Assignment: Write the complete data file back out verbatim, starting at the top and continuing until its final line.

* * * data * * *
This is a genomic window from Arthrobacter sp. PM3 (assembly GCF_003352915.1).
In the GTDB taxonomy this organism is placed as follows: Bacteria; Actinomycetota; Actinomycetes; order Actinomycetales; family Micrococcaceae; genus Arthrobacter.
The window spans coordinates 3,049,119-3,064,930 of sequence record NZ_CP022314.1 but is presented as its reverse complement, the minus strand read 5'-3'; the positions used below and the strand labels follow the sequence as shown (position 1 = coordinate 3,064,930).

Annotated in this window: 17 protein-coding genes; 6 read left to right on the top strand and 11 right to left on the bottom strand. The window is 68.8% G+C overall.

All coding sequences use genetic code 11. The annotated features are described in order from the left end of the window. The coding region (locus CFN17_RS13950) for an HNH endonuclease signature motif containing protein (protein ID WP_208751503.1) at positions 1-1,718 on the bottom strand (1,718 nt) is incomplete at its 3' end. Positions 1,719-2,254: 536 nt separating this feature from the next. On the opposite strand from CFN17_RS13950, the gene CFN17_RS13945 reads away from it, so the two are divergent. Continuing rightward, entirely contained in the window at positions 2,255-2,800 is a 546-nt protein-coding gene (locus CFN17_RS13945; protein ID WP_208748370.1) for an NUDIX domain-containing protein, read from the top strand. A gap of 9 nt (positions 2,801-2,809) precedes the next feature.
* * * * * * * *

This is a genomic window from Arthrobacter sp. PM3 (assembly GCF_003352915.1).
In the GTDB taxonomy this organism is placed as follows: Bacteria; Actinomycetota; Actinomycetes; order Actinomycetales; family Micrococcaceae; genus Arthrobacter.
The window spans coordinates 3,049,119-3,064,930 of sequence record NZ_CP022314.1 but is presented as its reverse complement, the minus strand read 5'-3'; the positions used below and the strand labels follow the sequence as shown (position 1 = coordinate 3,064,930).

Annotated in this window: 17 protein-coding genes; 6 read left to right on the top strand and 11 right to left on the bottom strand. The window is 68.8% G+C overall.

All coding sequences use genetic code 11. The annotated features are described in order from the left end of the window. The coding region (locus CFN17_RS13950) for an HNH endonuclease signature motif containing protein (protein ID WP_208751503.1) at positions 1-1,718 on the bottom strand (1,718 nt) is incomplete at its 3' end. Positions 1,719-2,254: 536 nt separating this feature from the next. On the opposite strand from CFN17_RS13950, the gene CFN17_RS13945 reads away from it, so the two are divergent. Continuing rightward, entirely contained in the window at positions 2,255-2,800 is a 546-nt protein-coding gene (locus CFN17_RS13945; protein ID WP_208748370.1) for an NUDIX domain-containing protein, read from the top strand. A gap of 9 nt (positions 2,801-2,809) precedes the next feature.